Locals ask the question “Where are you from?”, which is fairly easy to answer…. (South Africa, France, Chicago, Nicaragua) compared with the question travelers ask us, which is “Where do you live?” The answer is not so easy.
We no longer live in Nicaragua. We no longer live in Viet Nam. We no longer live in Bali.
“Do you live in Chiang Mai?” is the next question…
“No. We don’t. Yes, we do. We might.”
Are we homeless? No, we don’t feel that way at all. We feel as though, home is wherever WE are, undetermined or predicted by time or duration.
This is where the term nomadic really resonates. It may sound like the gyspies of Eastern Europe or the Bedouins of the Sahara desert, but it’s nothing as dramatic. We can say with certainty that we live in the region of Asia. That much is for sure. (For now…) We left Central America almost a year ago. So far 5 months in Viet Nam, 2 months in Indonesia, 2 weeks in Cambodia and a month in Thailand. In fact, we can further refine our answer. We live in South East Asia. Ok, we have an answer for the geographically minded.
To quote the Vietnamese Buddhist monk Thich Nhat Hanh, reputed to be, with the Dalai Lama, the two best known teachers of Buddhism and “mindfulness” :“Our true home is in the present moment.”
After resting and recouping in Bangkok , both Adam and Ben have thankfully recovered from dengue fever and are ready to take the train North. Yay!
We wake up very early in order to catch the first morning train from the Bangkok train station at 8.00 a.m, which takes 12 hours to get to it’s final destination of Chiang Mai.
|At the Bangkok train station waiting for the train, with dengue fever finally behind them!|
|Ok guys! Lets GO already….!|
|A few hours out of Bangkok and the scenery gets more dramatic with forests, rivers and impending rain.|
Adam gets off the train after 6 hours at the ancient city of Sukhothai, and Ben and I, continue for another 6 hours to Chiang Mai. Long train ride, which instead of arriving at 8.30 pm, gets in closer to 10.30. Why?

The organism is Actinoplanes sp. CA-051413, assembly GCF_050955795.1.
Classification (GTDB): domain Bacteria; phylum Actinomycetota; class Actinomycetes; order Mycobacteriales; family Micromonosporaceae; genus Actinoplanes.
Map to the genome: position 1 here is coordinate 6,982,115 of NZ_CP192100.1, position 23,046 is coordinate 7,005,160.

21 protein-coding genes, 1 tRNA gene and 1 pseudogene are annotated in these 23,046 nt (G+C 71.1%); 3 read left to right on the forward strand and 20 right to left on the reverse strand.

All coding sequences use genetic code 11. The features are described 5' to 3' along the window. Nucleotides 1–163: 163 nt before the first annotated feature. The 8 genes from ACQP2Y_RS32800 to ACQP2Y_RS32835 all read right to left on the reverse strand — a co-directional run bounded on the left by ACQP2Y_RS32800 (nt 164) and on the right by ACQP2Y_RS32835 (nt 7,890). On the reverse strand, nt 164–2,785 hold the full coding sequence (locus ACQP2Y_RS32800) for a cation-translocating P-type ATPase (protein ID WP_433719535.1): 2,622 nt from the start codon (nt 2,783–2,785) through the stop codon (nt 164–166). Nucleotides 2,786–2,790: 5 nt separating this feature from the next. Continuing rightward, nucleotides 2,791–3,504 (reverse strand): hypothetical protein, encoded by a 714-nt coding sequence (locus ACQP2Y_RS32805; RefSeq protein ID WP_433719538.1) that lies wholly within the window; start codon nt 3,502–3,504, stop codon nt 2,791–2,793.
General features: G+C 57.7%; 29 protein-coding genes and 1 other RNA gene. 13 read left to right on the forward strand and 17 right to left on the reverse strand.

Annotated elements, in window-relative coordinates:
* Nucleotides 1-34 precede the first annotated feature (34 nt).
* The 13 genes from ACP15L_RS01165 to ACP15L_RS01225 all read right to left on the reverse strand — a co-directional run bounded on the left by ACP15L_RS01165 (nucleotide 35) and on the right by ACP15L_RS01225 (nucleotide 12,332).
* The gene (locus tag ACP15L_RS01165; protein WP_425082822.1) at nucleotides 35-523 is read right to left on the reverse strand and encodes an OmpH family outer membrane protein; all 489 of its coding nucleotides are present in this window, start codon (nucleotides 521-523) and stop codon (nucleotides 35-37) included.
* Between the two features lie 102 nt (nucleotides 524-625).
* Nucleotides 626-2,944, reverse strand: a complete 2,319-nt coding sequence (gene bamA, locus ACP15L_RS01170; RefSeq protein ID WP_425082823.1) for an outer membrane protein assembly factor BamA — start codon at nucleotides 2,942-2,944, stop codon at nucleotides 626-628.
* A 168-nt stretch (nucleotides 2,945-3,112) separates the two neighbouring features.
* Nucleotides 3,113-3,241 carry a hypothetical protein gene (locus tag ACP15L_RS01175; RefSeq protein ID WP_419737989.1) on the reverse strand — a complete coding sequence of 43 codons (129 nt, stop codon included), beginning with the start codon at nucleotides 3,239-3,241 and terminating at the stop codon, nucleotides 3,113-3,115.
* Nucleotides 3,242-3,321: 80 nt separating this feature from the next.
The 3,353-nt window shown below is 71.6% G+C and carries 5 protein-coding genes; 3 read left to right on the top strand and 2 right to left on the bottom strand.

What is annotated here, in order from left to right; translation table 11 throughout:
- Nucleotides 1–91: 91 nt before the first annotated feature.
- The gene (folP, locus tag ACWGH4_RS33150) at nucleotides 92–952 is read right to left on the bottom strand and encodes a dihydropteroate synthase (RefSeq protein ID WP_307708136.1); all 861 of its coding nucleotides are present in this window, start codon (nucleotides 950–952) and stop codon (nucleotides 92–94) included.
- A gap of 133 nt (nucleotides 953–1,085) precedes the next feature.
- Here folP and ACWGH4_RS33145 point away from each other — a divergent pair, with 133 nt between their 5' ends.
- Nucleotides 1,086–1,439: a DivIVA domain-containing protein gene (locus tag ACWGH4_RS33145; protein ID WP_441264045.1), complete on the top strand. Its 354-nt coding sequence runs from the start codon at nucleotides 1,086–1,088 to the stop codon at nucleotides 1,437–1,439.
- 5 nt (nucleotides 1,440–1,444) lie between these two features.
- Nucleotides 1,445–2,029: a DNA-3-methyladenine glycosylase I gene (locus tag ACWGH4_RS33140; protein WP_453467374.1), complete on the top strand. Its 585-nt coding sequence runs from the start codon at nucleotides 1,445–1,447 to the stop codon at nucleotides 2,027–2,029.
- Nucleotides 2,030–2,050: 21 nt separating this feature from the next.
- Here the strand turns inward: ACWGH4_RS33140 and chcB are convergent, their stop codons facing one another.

Our small 3 carriage train which was humming along nicely through beautiful lush forest clearly starts to have some problems. Strange loud noises, lots of jerking back and forth, a slowing down and struggling to get traction to move forward.
Several train technicians scurry to the front of the train with flashlights. They don’t speak any English and not only that, they don’t have time or interest in explaining what the hell is going on!Ben looks out the window into the dark night and sees a firework display of red sparks flying from the wheels. Not a good sign! I want off this train! Now!…. Not possible. It appears we are on an incline trying to go up a mountain, and not only that but the voluminous red sparks lighting up the darkness below the train, indicate we are on a high bridge, with trees below us. My yogic breathing escapes me as fear rears its ugly head.
Around us the locals are sleeping or awake and undaunted, which is somewhat comforting, and we manage to find one man who speaks some English and he tells us that there is “storm, mountain, fire!” Hmmm, not exactly what I want to hear. Definitely scary… until eventually the train like “The little engine that could”, makes it up the mountain 2 hours later and resumes to a normal pace.
We roll into the station at Chiang Mai happy to be alive and very ready to get off the train after 14 hours of travel.